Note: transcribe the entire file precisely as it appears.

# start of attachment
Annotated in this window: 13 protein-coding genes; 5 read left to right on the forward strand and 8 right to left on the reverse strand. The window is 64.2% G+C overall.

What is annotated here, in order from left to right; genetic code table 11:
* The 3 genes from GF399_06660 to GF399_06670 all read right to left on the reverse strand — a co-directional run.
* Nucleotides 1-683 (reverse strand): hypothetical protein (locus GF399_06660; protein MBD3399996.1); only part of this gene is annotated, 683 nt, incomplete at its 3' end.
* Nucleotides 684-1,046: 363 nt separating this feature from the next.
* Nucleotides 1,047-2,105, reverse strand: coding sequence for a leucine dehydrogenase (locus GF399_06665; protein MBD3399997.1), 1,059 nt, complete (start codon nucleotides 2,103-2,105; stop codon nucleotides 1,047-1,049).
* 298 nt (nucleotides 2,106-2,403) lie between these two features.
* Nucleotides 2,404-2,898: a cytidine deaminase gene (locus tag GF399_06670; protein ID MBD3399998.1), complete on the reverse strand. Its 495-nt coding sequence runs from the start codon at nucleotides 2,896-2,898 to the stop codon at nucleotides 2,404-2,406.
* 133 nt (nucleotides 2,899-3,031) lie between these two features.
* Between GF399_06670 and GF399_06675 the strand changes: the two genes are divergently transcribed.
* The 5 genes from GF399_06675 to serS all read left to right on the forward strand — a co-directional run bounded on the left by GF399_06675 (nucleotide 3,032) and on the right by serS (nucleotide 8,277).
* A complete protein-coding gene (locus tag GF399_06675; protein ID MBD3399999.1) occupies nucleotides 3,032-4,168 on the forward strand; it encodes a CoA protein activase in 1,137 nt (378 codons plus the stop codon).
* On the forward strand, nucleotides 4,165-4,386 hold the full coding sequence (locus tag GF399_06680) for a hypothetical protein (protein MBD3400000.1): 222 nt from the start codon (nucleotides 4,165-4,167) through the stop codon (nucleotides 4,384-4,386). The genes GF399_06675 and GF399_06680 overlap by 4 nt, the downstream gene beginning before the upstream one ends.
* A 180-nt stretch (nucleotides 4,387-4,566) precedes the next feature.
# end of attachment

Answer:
Annotated in this window: 13 protein-coding genes; 5 read left to right on the forward strand and 8 right to left on the reverse strand. The window is 64.2% G+C overall.

What is annotated here, in order from left to right; genetic code table 11:
* The 3 genes from GF399_06660 to GF399_06670 all read right to left on the reverse strand — a co-directional run.
* Nucleotides 1-683 (reverse strand): hypothetical protein (locus GF399_06660; protein MBD3399996.1); only part of this gene is annotated, 683 nt, incomplete at its 3' end.
* Nucleotides 684-1,046: 363 nt separating this feature from the next.
* Nucleotides 1,047-2,105, reverse strand: coding sequence for a leucine dehydrogenase (locus GF399_06665; protein MBD3399997.1), 1,059 nt, complete (start codon nucleotides 2,103-2,105; stop codon nucleotides 1,047-1,049).
* 298 nt (nucleotides 2,106-2,403) lie between these two features.
* Nucleotides 2,404-2,898: a cytidine deaminase gene (locus tag GF399_06670; protein ID MBD3399998.1), complete on the reverse strand. Its 495-nt coding sequence runs from the start codon at nucleotides 2,896-2,898 to the stop codon at nucleotides 2,404-2,406.
* 133 nt (nucleotides 2,899-3,031) lie between these two features.
* Between GF399_06670 and GF399_06675 the strand changes: the two genes are divergently transcribed.
* The 5 genes from GF399_06675 to serS all read left to right on the forward strand — a co-directional run bounded on the left by GF399_06675 (nucleotide 3,032) and on the right by serS (nucleotide 8,277).
* A complete protein-coding gene (locus tag GF399_06675; protein ID MBD3399999.1) occupies nucleotides 3,032-4,168 on the forward strand; it encodes a CoA protein activase in 1,137 nt (378 codons plus the stop codon).
* On the forward strand, nucleotides 4,165-4,386 hold the full coding sequence (locus tag GF399_06680) for a hypothetical protein (protein MBD3400000.1): 222 nt from the start codon (nucleotides 4,165-4,167) through the stop codon (nucleotides 4,384-4,386). The genes GF399_06675 and GF399_06680 overlap by 4 nt, the downstream gene beginning before the upstream one ends.
* A 180-nt stretch (nucleotides 4,387-4,566) precedes the next feature.